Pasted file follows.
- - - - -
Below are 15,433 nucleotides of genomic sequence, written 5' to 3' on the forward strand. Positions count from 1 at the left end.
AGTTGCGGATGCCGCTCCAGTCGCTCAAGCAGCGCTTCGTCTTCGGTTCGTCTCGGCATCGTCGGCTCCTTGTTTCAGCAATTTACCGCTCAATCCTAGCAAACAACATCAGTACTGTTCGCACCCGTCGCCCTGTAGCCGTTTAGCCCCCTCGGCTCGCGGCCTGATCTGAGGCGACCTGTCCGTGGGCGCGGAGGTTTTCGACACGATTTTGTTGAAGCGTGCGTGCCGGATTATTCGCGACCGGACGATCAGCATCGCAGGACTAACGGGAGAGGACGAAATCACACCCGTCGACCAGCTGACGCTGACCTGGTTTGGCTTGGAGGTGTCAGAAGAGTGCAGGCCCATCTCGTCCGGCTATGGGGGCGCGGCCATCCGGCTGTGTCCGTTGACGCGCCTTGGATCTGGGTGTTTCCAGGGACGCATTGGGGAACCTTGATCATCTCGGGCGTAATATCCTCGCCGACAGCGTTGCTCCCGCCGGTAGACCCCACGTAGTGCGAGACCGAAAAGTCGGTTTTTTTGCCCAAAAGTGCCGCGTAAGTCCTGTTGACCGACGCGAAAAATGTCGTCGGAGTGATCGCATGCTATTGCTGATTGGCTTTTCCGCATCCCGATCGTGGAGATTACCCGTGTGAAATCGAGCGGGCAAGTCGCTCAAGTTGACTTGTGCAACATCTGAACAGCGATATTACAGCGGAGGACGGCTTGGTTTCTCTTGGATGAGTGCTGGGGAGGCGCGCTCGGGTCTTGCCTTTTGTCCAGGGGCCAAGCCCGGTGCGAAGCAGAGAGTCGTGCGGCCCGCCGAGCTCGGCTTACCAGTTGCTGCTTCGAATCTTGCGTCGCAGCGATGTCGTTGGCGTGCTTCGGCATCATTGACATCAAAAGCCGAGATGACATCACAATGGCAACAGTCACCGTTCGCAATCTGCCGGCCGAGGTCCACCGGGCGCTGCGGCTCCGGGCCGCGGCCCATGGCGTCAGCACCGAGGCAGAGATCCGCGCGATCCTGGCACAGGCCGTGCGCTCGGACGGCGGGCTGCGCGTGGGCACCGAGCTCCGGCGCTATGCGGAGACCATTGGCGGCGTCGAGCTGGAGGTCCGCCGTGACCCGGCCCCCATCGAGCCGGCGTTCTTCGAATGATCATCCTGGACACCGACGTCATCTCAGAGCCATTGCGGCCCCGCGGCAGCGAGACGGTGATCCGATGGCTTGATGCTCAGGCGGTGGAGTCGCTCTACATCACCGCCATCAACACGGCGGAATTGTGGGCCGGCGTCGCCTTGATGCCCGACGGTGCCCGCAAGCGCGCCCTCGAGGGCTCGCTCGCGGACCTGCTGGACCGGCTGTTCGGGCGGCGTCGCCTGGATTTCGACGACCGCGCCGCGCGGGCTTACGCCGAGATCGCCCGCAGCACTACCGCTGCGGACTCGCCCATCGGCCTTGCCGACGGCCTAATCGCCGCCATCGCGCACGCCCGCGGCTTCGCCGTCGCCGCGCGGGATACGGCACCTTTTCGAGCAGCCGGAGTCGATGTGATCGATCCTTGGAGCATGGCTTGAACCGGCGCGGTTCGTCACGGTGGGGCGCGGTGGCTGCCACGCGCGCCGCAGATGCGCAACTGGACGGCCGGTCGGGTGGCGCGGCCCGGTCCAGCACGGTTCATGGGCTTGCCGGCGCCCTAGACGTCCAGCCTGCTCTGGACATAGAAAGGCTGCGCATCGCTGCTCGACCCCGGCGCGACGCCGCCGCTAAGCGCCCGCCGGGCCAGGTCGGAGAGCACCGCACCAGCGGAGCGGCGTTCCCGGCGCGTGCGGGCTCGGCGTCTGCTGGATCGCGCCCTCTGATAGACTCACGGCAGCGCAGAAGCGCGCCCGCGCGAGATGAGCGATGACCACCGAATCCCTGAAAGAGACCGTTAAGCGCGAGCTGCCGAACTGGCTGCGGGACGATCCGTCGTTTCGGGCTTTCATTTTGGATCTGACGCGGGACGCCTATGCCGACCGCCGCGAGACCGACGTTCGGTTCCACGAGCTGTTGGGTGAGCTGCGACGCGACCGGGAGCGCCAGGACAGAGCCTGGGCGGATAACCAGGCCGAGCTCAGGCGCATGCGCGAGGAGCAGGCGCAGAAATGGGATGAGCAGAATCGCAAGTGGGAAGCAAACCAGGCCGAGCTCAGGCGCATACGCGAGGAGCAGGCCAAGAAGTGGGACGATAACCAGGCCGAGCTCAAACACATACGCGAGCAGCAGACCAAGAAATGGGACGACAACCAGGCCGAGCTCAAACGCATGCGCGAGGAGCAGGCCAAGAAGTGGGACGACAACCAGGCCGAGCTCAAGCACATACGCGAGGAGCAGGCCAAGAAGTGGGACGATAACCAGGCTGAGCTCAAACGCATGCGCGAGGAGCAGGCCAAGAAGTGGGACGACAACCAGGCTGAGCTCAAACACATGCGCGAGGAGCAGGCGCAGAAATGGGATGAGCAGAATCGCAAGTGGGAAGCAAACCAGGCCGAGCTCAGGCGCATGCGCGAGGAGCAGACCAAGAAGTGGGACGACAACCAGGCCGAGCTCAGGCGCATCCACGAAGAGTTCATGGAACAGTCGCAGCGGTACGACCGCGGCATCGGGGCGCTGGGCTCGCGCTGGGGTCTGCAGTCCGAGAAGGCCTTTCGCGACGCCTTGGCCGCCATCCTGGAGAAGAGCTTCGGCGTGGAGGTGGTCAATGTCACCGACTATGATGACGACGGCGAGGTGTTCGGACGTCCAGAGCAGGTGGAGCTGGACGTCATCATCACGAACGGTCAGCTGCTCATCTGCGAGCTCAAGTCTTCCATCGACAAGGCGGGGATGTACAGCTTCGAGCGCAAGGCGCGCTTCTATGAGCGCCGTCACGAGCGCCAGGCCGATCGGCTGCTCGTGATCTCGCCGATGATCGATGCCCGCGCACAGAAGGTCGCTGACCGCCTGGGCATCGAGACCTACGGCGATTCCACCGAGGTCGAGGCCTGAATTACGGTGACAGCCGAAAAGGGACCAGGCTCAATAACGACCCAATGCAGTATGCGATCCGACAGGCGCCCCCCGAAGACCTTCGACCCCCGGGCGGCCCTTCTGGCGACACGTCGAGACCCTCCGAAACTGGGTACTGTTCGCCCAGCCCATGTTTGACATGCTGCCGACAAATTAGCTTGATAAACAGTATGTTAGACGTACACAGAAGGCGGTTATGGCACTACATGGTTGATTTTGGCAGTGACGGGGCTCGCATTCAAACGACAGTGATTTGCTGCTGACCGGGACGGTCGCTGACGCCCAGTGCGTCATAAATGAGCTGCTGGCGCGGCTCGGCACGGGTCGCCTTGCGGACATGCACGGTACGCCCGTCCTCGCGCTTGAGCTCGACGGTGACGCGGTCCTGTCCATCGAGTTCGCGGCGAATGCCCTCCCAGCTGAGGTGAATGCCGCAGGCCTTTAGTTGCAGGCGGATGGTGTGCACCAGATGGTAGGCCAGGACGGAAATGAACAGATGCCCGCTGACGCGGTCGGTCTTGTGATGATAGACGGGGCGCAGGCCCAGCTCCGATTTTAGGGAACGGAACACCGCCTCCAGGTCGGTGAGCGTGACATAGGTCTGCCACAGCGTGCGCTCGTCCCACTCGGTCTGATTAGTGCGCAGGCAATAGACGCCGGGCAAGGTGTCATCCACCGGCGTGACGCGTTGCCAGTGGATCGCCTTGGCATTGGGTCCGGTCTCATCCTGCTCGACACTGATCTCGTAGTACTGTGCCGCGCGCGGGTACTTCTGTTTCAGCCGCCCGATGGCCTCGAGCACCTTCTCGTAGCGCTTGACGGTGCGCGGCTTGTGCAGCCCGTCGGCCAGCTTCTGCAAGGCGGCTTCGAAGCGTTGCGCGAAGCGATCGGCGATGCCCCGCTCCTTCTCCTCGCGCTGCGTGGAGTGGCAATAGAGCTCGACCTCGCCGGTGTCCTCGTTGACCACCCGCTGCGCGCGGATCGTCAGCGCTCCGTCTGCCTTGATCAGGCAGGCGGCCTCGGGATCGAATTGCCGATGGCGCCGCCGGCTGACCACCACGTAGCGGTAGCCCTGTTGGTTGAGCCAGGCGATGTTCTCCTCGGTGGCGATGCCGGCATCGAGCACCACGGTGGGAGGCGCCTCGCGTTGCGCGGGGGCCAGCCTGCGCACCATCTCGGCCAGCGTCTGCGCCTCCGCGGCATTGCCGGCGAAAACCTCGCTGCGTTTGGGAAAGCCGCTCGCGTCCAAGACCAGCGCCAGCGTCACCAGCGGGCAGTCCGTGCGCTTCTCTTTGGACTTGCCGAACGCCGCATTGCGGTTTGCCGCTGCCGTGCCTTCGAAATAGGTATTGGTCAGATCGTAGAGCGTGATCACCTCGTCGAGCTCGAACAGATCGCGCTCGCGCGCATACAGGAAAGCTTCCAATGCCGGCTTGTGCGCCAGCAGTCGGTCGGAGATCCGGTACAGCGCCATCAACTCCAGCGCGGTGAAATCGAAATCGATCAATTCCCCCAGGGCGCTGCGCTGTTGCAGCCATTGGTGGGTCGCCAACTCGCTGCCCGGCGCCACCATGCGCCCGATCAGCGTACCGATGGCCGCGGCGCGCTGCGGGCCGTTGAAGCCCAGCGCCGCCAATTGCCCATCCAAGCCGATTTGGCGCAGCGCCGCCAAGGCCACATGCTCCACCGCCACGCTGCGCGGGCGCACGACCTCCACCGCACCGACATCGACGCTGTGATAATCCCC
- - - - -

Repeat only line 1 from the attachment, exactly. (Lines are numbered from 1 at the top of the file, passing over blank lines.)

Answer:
Below are 15,433 nucleotides of genomic sequence, written 5' to 3' on the forward strand. Positions count from 1 at the left end.